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Reebok is looking ahead to 2030 and wants to start a grassroots campaign to repurpose gas stations into gyms.

The athletic footwear and apparel firm partnered with architectural design firm Gensler to create three concepts — Network, Oasis and Community Center — that could serve as blueprints for future gym projects. The idea is still in the conceptual stage, so there isn’t any determination yet of who would pay for the redevelopment of the space.

John Lynch, vice president and head of marketing in the U.S., said: “Reebok is really, really into fitness. It’s what our people here at Reebok think about day in and day out….The world is moving to electronic vehicles, or autonomous vehicles, really rapidly. We think there will be 260 million autonomous vehicles in 2030. The world is changing very quickly and dramatically and we are thinking about all these spaces with gas stations everywhere and what do we do with that space.”

Lynch said the company wanted to start the conversations now because the “future is closer than you think.” If any of the three gym concepts become a reality — and that’s a big if — Reebok would meet its goal of being a change agent, adapting existing spaces and fostering the creation of “wellness centers” to address both mental and physical fitness. The ideal center would house a “healthy” restaurant or juice bar and incorporate space for selling Reebok products.

Thinking in new ways about how consumers are living has become a common theme in retail. As consumers shift their shopping habits, more retailers are rethinking their footprints and malls are looking at what to do with stores that have gone dark. Overseas, Lululemon Athletica and Alibaba have had talks about the retail infrastructure in China and how Lululemon could play a new role, perhaps through an area for yoga classes in mall’s experiences and services space.

Brands in turn have been looking at alternative retail spaces to sell goods. Pop-up shops have been sprouting up as a way to market brands locally, but without a lengthy store lease and the associated costs. More recently, vending machines have been viewed as a viable option to sell more than just snacks and soda. Street culture festival operator Sole DXB in December used vending machines to sell select fashion merchandise at its annual festival in Dubai, and luxury jewelry designer Maria Aaron has been selling her designs via a vending machine — a fully integrated touchscreen with video capabilities for items between $100 to $1,500 — at the Brooklyn Museum.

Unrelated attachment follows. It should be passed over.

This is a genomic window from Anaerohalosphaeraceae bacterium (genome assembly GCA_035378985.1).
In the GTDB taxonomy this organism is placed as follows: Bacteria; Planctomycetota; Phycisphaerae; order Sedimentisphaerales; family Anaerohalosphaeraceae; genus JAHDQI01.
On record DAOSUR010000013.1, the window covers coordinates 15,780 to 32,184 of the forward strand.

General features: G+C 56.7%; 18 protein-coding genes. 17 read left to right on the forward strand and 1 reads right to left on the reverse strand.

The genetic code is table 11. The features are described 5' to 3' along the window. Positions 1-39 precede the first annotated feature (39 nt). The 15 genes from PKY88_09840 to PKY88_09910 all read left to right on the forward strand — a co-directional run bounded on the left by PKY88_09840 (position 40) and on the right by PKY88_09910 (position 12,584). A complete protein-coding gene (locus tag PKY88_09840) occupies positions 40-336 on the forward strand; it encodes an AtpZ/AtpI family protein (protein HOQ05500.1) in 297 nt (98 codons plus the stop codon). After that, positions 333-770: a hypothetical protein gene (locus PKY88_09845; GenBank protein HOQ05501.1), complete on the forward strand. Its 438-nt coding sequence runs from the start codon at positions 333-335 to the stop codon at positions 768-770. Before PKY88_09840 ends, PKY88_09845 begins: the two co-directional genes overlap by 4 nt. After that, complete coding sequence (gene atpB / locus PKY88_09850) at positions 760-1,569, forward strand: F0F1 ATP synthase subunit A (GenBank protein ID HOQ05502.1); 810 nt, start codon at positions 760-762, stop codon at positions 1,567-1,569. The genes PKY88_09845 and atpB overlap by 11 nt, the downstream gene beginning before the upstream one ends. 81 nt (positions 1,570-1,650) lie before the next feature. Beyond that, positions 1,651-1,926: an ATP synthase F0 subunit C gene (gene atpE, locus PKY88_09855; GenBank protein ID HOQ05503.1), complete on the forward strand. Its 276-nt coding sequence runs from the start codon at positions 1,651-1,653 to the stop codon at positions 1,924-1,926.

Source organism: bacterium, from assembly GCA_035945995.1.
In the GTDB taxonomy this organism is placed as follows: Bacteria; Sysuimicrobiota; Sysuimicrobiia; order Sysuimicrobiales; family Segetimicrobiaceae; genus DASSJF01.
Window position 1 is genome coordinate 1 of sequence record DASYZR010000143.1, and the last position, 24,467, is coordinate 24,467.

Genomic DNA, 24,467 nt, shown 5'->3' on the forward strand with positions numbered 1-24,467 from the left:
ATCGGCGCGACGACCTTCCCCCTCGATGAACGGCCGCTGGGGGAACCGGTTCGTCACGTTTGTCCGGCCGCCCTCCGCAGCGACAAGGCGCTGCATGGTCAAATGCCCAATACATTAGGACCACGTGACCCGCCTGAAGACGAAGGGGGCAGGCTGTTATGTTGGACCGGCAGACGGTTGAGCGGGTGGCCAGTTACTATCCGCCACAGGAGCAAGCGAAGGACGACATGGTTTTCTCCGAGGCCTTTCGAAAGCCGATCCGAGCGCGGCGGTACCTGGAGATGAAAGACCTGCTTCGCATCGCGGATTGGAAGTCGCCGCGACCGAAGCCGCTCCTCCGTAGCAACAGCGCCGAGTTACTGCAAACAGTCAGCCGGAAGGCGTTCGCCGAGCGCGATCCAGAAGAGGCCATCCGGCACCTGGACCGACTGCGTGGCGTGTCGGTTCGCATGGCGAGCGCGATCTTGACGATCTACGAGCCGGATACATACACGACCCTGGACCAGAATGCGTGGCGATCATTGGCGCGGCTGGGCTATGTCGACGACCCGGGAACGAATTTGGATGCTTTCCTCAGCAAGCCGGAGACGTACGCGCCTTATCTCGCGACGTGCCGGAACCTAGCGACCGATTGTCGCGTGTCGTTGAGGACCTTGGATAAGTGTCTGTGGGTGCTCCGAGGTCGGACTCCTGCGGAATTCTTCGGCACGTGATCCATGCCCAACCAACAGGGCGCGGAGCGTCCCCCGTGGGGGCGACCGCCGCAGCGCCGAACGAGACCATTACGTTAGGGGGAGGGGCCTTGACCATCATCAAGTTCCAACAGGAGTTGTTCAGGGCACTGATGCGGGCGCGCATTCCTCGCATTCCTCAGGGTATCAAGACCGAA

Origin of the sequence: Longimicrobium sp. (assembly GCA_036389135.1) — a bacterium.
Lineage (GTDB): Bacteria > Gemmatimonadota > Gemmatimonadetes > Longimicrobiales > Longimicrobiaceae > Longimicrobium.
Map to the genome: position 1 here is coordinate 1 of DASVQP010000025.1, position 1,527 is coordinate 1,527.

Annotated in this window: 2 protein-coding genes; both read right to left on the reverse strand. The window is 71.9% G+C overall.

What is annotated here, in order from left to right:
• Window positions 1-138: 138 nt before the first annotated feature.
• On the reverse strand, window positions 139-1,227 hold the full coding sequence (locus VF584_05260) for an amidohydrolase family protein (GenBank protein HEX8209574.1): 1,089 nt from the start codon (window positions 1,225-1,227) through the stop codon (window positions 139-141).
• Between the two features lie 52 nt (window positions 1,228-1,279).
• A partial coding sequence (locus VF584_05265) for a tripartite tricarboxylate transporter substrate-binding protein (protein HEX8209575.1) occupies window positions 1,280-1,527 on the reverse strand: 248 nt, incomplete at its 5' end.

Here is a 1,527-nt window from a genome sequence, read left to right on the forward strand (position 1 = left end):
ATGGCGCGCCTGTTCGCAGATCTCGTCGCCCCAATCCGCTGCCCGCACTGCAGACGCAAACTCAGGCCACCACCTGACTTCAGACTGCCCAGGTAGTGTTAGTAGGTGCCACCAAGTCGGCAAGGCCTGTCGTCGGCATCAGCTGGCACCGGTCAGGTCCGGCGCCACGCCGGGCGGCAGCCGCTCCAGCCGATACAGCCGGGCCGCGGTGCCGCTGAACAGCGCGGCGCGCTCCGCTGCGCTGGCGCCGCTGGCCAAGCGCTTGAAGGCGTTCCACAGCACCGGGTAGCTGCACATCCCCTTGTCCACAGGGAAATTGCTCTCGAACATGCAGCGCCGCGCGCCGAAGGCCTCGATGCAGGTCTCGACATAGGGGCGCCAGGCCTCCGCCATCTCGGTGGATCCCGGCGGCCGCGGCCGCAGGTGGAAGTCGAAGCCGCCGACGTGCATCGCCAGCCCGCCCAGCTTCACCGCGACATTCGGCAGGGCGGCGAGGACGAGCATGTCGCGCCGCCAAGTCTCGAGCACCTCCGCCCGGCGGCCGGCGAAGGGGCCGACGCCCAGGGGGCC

Reebok was early to the idea of using vending machines to sell fashion, selling its Travel Trainer sneakers at select locations in New York and San Francisco in 2004. But this time around Reebok is thinking bigger, and hoping to spur conversations that, at the very least, will center on creating accessible fitness centers for the population at large.

Arlyn Vogelmann, principal and studio director at Gensler who worked with Reebok, said her firm looked at the project from a “fitness and urban design and experience point of view” that included consumer commutation and use patterns. The three concepts each target a different use pattern. The Oasis fits a thruway footprint, where there’s room for people taking a spin class to recharge their cars. The Community Center is more targeted to the “clover leaf” format, areas that combine four different corners of an exit ramp with each one targeting a specific activity. She also spoke about local hubs that could support the neighboring community, as well as areas where commuter vans shuttle commuters into urban centers — San Francisco already has this through its park and ride centers.

Gensler’s London office has worked on similar projects that include adaptive reusing of space in former tube stations, as well as waterfront redevelopment on the River Thames.

“Sometimes you have an idea and then get the city government and city planners involved. Sometimes the idea takes on its own life. Sometimes it’s about starting the conversation on a great idea, and then figuring out the [outreach to] community stakeholders. Ideas [such as the concept with Reebok can become] a catalyst for other urban revitalization projects within our cities,” Vogelmann said.